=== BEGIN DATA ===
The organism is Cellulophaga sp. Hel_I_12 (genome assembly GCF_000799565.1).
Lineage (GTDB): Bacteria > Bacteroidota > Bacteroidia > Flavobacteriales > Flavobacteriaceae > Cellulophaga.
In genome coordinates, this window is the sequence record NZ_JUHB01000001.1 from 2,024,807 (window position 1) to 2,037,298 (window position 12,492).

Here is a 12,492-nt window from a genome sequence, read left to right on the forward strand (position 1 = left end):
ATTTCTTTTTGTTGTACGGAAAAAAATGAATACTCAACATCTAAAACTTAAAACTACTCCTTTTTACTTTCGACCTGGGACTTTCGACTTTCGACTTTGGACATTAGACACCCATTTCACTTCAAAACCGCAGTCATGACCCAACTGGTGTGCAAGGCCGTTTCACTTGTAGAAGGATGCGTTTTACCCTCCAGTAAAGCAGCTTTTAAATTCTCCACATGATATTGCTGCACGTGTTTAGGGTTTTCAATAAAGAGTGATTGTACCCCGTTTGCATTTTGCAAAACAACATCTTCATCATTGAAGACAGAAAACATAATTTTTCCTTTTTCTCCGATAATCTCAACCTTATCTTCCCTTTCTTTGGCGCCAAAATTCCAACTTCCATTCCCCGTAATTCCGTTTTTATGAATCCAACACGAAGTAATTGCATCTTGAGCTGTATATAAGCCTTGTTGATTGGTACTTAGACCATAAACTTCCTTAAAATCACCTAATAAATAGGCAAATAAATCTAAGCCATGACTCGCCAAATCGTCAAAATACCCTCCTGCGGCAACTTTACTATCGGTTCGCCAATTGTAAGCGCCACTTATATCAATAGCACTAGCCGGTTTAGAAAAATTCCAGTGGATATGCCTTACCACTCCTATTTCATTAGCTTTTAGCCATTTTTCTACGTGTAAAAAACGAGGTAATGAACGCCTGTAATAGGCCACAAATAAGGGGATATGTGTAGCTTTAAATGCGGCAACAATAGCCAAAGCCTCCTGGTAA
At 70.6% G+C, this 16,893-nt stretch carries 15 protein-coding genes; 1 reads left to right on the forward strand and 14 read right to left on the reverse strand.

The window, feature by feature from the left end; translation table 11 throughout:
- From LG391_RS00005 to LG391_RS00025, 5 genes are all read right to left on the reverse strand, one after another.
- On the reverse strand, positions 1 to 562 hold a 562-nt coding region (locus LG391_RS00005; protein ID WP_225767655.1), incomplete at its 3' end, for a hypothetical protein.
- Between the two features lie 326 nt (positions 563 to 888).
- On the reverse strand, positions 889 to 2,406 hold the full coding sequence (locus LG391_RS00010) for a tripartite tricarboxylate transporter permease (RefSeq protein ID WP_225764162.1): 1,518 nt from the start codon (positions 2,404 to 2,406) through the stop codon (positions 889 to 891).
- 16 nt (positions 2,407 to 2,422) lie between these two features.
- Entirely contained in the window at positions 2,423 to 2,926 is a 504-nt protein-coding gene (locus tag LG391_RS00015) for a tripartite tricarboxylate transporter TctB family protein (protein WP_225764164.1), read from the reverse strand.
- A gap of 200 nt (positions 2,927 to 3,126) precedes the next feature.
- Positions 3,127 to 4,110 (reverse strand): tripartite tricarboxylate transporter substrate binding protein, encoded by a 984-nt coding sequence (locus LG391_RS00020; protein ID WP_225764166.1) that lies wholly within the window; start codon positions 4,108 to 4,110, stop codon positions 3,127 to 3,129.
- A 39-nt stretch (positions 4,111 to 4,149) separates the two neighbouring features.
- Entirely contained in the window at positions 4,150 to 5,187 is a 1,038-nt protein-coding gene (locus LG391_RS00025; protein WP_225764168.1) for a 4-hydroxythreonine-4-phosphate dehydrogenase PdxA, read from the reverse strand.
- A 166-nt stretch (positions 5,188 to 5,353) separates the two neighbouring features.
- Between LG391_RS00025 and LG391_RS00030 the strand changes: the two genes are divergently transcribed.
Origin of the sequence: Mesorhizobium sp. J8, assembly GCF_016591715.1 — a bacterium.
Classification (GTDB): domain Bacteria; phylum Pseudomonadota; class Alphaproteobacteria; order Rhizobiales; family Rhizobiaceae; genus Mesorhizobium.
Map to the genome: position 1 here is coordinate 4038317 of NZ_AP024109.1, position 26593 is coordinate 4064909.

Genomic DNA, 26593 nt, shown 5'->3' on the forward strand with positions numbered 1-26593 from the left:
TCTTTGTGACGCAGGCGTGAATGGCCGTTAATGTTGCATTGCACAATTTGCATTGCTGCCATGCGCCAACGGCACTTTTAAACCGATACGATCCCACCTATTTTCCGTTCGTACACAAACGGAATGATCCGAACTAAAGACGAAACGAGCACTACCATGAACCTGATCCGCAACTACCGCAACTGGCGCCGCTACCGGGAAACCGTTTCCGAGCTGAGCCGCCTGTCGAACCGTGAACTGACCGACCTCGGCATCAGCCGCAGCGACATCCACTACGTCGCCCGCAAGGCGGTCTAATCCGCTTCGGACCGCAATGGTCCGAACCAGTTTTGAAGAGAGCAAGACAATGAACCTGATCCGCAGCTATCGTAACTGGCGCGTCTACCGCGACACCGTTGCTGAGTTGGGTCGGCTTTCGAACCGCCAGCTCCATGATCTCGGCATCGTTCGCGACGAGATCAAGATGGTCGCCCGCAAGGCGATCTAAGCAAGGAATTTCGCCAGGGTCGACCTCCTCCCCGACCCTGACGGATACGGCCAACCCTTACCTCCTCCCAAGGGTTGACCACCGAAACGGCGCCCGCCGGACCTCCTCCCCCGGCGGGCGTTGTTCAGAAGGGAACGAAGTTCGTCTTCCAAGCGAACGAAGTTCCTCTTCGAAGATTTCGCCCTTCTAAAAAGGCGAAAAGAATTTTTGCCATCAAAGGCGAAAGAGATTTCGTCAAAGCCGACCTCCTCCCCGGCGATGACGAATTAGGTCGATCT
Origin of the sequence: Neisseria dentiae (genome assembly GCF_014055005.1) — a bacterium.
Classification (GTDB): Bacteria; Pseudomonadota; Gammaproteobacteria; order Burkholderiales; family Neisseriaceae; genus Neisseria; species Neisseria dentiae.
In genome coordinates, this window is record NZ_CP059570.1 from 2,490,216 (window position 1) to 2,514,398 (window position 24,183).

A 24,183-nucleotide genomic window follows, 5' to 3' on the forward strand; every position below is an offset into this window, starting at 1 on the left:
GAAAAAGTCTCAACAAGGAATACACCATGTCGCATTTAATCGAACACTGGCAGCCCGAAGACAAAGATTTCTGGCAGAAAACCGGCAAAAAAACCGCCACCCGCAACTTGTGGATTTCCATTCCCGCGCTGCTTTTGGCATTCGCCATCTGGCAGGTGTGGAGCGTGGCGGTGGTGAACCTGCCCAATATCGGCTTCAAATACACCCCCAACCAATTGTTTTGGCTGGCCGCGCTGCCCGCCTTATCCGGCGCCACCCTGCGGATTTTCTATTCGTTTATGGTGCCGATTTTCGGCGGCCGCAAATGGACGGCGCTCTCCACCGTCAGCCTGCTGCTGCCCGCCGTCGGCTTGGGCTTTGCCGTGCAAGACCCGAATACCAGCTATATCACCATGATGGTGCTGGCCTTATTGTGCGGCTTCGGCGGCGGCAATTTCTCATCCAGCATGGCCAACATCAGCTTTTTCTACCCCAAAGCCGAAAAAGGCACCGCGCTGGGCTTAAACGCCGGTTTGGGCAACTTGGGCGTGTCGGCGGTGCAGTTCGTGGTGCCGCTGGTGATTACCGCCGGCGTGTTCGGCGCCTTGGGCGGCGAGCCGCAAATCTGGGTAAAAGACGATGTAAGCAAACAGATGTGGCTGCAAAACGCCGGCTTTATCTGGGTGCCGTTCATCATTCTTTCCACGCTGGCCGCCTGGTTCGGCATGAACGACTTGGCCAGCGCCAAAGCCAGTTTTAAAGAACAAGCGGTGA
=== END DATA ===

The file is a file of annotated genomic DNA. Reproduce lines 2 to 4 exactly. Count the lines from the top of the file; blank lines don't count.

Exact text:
Lineage (GTDB): Bacteria > Bacteroidota > Bacteroidia > Flavobacteriales > Flavobacteriaceae > Cellulophaga.
In genome coordinates, this window is the sequence record NZ_JUHB01000001.1 from 2,024,807 (window position 1) to 2,037,298 (window position 12,492).

Here is a 12,492-nt window from a genome sequence, read left to right on the forward strand (position 1 = left end):